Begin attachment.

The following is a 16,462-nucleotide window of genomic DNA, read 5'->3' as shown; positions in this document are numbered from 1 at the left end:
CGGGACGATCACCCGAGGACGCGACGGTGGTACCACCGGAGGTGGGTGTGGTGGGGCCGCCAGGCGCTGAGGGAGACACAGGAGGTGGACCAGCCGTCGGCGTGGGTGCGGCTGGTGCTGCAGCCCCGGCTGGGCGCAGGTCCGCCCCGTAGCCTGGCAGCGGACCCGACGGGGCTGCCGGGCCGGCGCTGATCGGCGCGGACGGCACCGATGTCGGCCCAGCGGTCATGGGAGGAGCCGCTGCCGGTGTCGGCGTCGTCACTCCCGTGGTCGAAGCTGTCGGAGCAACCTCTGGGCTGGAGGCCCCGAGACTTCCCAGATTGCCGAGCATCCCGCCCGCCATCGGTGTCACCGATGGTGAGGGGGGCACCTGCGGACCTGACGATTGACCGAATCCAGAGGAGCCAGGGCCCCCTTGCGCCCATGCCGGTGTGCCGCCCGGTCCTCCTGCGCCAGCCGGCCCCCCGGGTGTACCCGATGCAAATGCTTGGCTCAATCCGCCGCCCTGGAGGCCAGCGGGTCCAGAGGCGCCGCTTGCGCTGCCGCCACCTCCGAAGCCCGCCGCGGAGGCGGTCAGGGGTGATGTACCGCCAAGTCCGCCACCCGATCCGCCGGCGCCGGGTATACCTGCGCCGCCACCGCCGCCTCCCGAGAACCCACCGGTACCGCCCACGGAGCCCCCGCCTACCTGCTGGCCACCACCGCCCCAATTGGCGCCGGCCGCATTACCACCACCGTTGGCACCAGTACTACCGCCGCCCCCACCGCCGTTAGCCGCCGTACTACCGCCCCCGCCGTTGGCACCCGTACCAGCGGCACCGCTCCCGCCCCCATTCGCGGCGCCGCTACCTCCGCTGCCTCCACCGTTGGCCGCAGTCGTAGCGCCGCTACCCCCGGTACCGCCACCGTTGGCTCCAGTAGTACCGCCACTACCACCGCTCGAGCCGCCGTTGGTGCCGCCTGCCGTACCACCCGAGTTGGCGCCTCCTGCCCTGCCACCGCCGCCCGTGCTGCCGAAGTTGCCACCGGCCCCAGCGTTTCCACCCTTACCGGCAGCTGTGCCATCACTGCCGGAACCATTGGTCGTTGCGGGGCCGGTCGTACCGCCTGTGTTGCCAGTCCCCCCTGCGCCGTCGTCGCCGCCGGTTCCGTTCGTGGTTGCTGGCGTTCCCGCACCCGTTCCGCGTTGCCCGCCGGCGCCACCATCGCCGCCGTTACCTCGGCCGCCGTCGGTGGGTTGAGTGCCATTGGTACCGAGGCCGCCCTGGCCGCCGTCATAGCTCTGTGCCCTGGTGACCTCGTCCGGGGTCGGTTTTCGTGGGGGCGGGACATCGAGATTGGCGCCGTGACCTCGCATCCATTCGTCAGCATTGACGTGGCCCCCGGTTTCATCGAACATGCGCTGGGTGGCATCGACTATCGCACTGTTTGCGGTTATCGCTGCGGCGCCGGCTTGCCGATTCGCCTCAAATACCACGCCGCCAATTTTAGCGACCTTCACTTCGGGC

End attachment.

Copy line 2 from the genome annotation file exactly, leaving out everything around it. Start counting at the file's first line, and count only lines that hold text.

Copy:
CGGGACGATCACCCGAGGACGCGACGGTGGTACCACCGGAGGTGGGTGTGGTGGGGCCGCCAGGCGCTGAGGGAGACACAGGAGGTGGACCAGCCGTCGGCGTGGGTGCGGCTGGTGCTGCAGCCCCGGCTGGGCGCAGGTCCGCCCCGTAGCCTGGCAGCGGACCCGACGGGGCTGCCGGGCCGGCGCTGATCGGCGCGGACGGCACCGATGTCGGCCCAGCGGTCATGGGAGGAGCCGCTGCCGGTGTCGGCGTCGTCACTCCCGTGGTCGAAGCTGTCGGAGCAACCTCTGGGCTGGAGGCCCCGAGACTTCCCAGATTGCCGAGCATCCCGCCCGCCATCGGTGTCACCGATGGTGAGGGGGGCACCTGCGGACCTGACGATTGACCGAATCCAGAGGAGCCAGGGCCCCCTTGCGCCCATGCCGGTGTGCCGCCCGGTCCTCCTGCGCCAGCCGGCCCCCCGGGTGTACCCGATGCAAATGCTTGGCTCAATCCGCCGCCCTGGAGGCCAGCGGGTCCAGAGGCGCCGCTTGCGCTGCCGCCACCTCCGAAGCCCGCCGCGGAGGCGGTCAGGGGTGATGTACCGCCAAGTCCGCCACCCGATCCGCCGGCGCCGGGTATACCTGCGCCGCCACCGCCGCCTCCCGAGAACCCACCGGTACCGCCCACGGAGCCCCCGCCTACCTGCTGGCCACCACCGCCCCAATTGGCGCCGGCCGCATTACCACCACCGTTGGCACCAGTACTACCGCCGCCCCCACCGCCGTTAGCCGCCGTACTACCGCCCCCGCCGTTGGCACCCGTACCAGCGGCACCGCTCCCGCCCCCATTCGCGGCGCCGCTACCTCCGCTGCCTCCACCGTTGGCCGCAGTCGTAGCGCCGCTACCCCCGGTACCGCCACCGTTGGCTCCAGTAGTACCGCCACTACCACCGCTCGAGCCGCCGTTGGTGCCGCCTGCCGTACCACCCGAGTTGGCGCCTCCTGCCCTGCCACCGCCGCCCGTGCTGCCGAAGTTGCCACCGGCCCCAGCGTTTCCACCCTTACCGGCAGCTGTGCCATCACTGCCGGAACCATTGGTCGTTGCGGGGCCGGTCGTACCGCCTGTGTTGCCAGTCCCCCCTGCGCCGTCGTCGCCGCCGGTTCCGTTCGTGGTTGCTGGCGTTCCCGCACCCGTTCCGCGTTGCCCGCCGGCGCCACCATCGCCGCCGTTACCTCGGCCGCCGTCGGTGGGTTGAGTGCCATTGGTACCGAGGCCGCCCTGGCCGCCGTCATAGCTCTGTGCCCTGGTGACCTCGTCCGGGGTCGGTTTTCGTGGGGGCGGGACATCGAGATTGGCGCCGTGACCTCGCATCCATTCGTCAGCATTGACGTGGCCCCCGGTTTCATCGAACATGCGCTGGGTGGCATCGACTATCGCACTGTTTGCGGTTATCGCTGCGGCGCCGGCTTGCCGATTCGCCTCAAATACCACGCCGCCAATTTTAGCGACCTTCACTTCGGGC